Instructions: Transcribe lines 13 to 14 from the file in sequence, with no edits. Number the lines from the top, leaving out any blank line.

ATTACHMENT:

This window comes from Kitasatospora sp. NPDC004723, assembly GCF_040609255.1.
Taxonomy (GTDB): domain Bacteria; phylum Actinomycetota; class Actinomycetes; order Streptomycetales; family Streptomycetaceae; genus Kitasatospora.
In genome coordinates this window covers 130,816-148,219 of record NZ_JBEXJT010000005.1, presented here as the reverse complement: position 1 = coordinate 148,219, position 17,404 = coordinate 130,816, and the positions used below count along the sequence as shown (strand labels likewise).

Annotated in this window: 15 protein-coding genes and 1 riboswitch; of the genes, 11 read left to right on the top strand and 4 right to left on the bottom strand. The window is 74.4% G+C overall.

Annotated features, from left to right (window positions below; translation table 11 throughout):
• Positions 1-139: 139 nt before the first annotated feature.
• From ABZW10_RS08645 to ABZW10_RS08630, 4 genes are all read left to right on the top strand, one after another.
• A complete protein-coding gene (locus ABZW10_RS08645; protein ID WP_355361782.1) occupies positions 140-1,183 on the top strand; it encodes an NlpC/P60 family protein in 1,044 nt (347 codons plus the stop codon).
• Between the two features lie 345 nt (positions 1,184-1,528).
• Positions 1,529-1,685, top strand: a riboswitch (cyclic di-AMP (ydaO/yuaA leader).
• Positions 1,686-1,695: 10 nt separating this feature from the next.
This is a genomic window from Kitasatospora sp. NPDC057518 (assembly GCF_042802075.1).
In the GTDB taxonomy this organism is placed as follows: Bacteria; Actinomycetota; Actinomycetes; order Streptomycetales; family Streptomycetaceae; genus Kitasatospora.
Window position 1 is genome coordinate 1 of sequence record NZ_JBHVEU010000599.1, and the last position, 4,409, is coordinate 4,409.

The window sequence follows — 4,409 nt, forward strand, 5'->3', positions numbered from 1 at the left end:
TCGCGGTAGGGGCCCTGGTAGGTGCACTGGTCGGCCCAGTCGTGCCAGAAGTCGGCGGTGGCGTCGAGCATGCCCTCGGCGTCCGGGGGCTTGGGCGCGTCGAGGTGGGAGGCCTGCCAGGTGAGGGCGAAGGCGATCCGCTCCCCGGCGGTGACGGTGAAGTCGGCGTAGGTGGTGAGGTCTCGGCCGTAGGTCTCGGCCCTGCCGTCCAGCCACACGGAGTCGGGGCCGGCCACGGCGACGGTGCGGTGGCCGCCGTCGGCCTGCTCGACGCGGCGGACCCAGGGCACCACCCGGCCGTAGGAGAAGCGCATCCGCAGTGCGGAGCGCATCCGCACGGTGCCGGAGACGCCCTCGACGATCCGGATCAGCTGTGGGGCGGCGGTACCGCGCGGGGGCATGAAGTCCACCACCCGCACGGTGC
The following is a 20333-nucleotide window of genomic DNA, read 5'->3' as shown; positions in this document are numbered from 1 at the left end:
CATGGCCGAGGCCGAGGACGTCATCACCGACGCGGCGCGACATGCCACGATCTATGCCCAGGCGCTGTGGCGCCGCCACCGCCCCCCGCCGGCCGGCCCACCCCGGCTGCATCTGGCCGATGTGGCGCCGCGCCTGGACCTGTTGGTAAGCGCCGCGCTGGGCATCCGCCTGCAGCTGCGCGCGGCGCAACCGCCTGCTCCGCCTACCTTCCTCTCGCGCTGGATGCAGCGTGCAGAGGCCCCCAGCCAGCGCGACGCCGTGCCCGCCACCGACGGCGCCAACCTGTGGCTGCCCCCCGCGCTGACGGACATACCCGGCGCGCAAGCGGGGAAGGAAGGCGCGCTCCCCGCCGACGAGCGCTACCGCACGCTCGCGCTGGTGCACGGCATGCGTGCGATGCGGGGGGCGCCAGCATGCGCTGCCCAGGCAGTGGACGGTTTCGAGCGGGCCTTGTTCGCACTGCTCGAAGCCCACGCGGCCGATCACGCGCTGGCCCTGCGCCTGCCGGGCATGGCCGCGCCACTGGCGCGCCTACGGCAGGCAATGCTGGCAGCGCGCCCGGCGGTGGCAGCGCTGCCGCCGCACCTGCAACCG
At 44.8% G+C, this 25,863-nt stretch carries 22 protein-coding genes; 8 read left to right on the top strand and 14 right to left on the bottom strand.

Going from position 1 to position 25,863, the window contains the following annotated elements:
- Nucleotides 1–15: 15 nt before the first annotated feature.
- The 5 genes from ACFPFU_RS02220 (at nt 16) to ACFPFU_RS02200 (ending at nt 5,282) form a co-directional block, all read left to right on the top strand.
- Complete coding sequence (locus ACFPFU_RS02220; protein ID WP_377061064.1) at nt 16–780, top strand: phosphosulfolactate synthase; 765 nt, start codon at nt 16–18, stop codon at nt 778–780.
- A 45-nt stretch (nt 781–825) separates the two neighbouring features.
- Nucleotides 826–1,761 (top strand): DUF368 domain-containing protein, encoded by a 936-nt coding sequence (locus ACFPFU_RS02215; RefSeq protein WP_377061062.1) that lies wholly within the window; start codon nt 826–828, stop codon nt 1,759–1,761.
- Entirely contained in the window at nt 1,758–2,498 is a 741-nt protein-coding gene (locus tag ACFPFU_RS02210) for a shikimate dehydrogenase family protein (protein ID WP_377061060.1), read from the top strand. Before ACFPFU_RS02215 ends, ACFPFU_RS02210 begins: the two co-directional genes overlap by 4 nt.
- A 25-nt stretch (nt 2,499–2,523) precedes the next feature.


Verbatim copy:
In the GTDB taxonomy this organism is placed as follows: Bacteria; Actinomycetota; Actinomycetes; order Streptomycetales; family Streptomycetaceae; genus Kitasatospora.
Window position 1 is genome coordinate 1 of sequence record NZ_JBHVEU010000599.1, and the last position, 4,409, is coordinate 4,409.